Ed Hutchings guides us around historic King’s Lynn, Norfolk
In the early eighteenth-century Daniel Defoe described King’s Lynn as: “Beautiful, well-built and well-situated”.
Astute as this observation was, the town has been recognised as such for four centuries. During the 14th century, Lynn – as it is known locally – was among England’s most significant ports. Sea trade with Europe was dominated by the Hanseatic League of ports; the transatlantic trade and the rise of England’s western ports would not begin until the 17th century. Many relics of this golden age survive and Lynn has perhaps one of the greatest concentration of listed buildings in the country.
Located on St. Margaret’s Lane, the Hanseatic Warehouse is the only surviving Hansa building in England. It was constructed in 1475 following the Treaty of Utrecht, allowing Hansa to establish a trading depot in Lynn for the first time. It was used as such until 1751, by which time the river had receded. It was then sold to Lynn merchant Edward Everard for £800 (£160,000 in today’s money). He added the Georgian town house at the east side of the building which is now known as St. Margaret’s House, after the nearby church. It was converted into offices in 1971. Appropriately, the building is also known as the “Kontor” – a Scandinavian term meaning “office”.
In spite of much poor modern building, Lynn remains the most beautiful town in Norfolk. It boasts three fine medieval Gothic churches and one Victorian one. In the natural centre of the town, King’s Lynn Minster (otherwise known as St Margaret’s Church) is actually a Norman foundation, with some Norman work at the west end. It has two west towers and once had a spire, until it fell in 1741. Round the churchyard are attractive iron railings and gateways. The interior, though much restored at many periods, retains some marvellous features. Most famous are the two great Flemish brasses, a tribute to Lynn’s prominence in the continental trade. There are very fine 14th century screens, a handsome Georgian pulpit with sounding board and a Snetzler organ of 1754. The lofty reredos in the sanctuary is by the Victorian Gothic Revival architect George Frederick Bodley.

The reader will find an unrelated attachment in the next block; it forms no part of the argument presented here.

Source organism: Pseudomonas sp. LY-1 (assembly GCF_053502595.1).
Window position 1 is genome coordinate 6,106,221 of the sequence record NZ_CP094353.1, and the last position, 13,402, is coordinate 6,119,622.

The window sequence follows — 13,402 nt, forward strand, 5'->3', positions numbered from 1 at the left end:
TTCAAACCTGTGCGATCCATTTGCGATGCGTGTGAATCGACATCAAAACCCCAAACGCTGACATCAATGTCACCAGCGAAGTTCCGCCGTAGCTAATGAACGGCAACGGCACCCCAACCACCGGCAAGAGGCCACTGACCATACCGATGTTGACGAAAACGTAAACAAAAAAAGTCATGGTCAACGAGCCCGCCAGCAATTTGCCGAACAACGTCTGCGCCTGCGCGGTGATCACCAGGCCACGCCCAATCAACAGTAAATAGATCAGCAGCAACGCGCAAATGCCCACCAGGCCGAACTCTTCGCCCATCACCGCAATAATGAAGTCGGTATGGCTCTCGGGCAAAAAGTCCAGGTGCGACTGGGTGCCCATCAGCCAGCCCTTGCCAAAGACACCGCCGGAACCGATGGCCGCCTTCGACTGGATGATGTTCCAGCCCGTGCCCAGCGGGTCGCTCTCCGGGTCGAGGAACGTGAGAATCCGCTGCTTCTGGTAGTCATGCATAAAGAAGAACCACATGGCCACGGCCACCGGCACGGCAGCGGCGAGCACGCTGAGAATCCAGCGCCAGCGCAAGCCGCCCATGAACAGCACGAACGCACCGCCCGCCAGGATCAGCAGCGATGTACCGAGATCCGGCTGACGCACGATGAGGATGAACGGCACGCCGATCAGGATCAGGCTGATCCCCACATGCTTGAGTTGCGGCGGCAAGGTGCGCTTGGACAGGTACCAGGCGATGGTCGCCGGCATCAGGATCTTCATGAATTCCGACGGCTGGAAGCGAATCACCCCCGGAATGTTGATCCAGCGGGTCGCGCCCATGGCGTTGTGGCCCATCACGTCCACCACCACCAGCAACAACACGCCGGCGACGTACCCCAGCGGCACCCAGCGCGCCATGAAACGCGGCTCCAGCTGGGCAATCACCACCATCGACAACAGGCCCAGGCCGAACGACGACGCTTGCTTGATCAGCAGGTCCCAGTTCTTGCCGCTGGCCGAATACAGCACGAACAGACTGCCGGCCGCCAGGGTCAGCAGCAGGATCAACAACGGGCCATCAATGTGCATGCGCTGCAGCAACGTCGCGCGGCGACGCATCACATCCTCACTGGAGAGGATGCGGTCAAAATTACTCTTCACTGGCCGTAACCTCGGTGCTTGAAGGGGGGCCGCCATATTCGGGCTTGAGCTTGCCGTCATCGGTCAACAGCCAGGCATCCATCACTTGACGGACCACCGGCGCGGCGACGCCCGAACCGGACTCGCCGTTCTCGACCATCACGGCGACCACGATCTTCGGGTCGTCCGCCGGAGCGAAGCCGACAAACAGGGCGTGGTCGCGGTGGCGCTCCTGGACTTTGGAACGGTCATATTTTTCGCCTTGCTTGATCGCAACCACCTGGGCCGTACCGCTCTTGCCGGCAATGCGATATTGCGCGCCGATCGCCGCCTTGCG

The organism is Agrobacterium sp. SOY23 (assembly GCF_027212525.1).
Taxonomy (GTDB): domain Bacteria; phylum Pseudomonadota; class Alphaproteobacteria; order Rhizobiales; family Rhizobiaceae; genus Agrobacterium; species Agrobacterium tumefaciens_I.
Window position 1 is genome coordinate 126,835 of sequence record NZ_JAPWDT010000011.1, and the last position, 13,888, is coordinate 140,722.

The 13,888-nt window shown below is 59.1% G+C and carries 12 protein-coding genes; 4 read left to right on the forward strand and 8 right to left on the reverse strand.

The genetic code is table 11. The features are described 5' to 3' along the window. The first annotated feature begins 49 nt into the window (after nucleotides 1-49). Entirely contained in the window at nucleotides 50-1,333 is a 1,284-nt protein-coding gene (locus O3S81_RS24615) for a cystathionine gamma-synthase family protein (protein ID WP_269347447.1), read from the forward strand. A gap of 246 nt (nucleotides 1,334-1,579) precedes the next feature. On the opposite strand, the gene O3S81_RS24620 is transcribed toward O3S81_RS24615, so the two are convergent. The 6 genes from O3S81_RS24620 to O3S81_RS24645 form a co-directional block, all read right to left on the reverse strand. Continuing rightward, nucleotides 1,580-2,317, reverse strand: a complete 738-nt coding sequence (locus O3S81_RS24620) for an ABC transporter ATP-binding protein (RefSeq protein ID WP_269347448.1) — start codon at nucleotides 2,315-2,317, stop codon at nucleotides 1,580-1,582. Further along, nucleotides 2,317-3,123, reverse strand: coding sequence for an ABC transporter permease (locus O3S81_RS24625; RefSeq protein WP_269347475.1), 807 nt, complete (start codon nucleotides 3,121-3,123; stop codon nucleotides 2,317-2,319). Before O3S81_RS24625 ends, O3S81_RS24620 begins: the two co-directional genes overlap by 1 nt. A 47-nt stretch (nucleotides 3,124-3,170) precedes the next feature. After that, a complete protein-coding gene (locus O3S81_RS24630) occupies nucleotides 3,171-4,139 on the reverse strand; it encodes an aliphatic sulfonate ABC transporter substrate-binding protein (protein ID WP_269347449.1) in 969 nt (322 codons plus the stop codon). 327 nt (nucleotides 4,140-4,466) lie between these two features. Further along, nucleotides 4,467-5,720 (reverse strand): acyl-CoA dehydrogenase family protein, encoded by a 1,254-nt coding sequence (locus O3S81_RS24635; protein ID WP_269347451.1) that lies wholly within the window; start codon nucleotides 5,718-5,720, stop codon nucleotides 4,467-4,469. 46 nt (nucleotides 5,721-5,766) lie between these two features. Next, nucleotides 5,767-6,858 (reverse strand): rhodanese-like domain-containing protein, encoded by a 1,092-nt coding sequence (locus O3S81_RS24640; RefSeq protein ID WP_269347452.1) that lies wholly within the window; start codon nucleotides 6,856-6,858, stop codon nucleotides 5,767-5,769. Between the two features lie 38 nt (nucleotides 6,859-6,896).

Opposite the Minster, across the Saturday Market Place, the town hall of Lynn has stood since the early 15th century, when the Guildhall of the Holy Trinity was built. It is the most prominent feature of the town hall today with its steep arched roof, large window and chequered patterned exterior. The building was enlarged in 1624, when an extension in the same chequered style was added which now forms the main entrance to the town hall. The arms of Elizabeth I can be seen above the main window on this building, having been removed from St James’ Church in the same year.
A short walk down Queen Street brings one to The Customs House, one of King’s Lynn’s most celebrated landmarks.
It was not the first built for the town; an earlier one was completed in 1620 on the site where the Hogge Mansion is situated (and occupied by Barclays Bank). However, this was found too small and as a result a larger one was needed. St George’s Guildhall (below) was used in the intervening years. Initially, Customs occupied only the top floor and the ground floor was used by merchants for trading. Nevertheless, the latter were not happy at being distanced from the Tuesday Market Place and, by 1717, the former had occupied the entire building. Thus three centuries later, while the building is no longer used by Customs, it remains a gateway to the town and, equally importantly, it houses the town’s Tourist Information Office (below).